Draft an ethics statement which includes harassment using existing resources (See, for example, the BAJR Respect Guide or for conferences, the Ada Initiative) . Be explicit that any form of harassment is regarded as professional misconduct and will not be tolerated. It should be defined as including but not limited to intimidation, abusive language, unwanted sexual advances and other forms of harassment (whether delivered in person or via digital media).
Provide at least two named individuals as points of contact for reporting harassment, and provide their contact details. Consider easy visibliity e.g. t-shirts.
Consider providing a “drop in” session/ location on each day of the conference, when the named point of contact is available for support.
Consider awareness training for all the conference staff including volunteers on dealing with situations.
Keep an on-going log of incidents.
Make it clear that should harassment take place during social rather than session/event hours (i.e. at bars, dinner, conference party, hotels) the named contacts will remain available to take reports and escalate action.
Conference attendee provisions
- Conference facilities
- All venues must have wheelchair accessible entrances to lecture theatres/rooms and conference venues, and provide ramps and clear markings where floors are uneven.
- Provide a fully accessible space for medical needs if required e.g. insulin injections, storing medical supplies.
- Breakout room- a space for working not socialising, but separate to the session rooms
- Ensure a quiet space is also available for those who need a break from the main conference activities.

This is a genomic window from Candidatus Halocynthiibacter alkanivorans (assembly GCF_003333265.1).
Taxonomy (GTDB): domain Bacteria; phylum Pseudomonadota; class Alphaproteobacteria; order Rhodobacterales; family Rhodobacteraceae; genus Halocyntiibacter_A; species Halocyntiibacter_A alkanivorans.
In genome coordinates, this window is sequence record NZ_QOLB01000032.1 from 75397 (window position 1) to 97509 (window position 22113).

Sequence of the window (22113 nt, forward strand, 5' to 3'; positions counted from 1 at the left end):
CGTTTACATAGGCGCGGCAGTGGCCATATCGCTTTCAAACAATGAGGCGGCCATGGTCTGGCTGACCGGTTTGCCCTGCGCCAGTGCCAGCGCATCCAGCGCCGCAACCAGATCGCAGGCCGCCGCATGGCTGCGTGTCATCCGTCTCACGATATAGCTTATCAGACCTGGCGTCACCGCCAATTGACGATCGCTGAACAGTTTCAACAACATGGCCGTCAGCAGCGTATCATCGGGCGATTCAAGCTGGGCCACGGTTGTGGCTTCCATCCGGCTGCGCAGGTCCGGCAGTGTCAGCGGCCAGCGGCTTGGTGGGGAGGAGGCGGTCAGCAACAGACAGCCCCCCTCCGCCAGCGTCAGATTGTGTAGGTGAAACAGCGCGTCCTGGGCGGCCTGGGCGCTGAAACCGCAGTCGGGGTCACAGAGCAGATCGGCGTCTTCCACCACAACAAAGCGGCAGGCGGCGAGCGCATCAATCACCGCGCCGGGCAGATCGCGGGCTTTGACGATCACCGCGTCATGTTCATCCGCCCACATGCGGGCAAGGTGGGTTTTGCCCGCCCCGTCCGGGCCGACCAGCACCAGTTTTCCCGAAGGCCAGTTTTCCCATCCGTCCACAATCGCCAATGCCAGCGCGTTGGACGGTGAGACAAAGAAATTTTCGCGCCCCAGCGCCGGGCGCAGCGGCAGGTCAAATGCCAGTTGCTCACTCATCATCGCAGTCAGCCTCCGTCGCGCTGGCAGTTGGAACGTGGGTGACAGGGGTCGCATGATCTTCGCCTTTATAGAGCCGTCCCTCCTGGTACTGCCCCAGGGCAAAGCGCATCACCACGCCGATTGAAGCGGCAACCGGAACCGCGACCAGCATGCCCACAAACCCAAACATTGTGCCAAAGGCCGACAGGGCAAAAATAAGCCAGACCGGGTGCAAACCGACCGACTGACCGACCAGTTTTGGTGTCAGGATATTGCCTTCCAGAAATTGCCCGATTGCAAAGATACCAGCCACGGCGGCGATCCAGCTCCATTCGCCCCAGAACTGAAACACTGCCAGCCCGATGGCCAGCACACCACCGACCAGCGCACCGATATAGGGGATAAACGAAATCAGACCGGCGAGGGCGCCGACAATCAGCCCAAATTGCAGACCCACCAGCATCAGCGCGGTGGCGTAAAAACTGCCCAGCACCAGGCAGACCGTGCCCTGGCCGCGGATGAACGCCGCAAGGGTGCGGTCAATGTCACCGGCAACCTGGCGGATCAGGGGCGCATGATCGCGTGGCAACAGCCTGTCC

- Check if disabled toilet facilities are close enough to the sessions for use – having to travel in lifts to another floor may not be ideal if you have continence issues.
- Provide a direct contact for further questions about venue accessibility and special support requirements
- In session facilities/provisions
- Advertise room orientations prior to the session for partially sighted and blind attendees.
- Hearing aid loops.
- Enough lighting and other requirements for lip reading
- Sufficient breaks for toilet use/other requirements
- Ensure that end aisle and near-exit seating is marked as “Accessible Priority Seating” or similar to encourage others to leave it free for those who need it.
- Ensure folding seats on the wheelchair level are left vacant so that if the typically 2 wheelchair spaces are fully occupied, other users are still able to attend.
- Presenter information:
- Provide suggestions to all presenters about how to ensure all powerpoints are accessible for partially sighted, colour blind attendees or those with epilepsy e.g. appropriate fonts/colour/size; slide durations of 2 minutes, no flashing images or lights.
- Engage directly with people about their needs: ask them what they require to participate fully and enjoy the conference.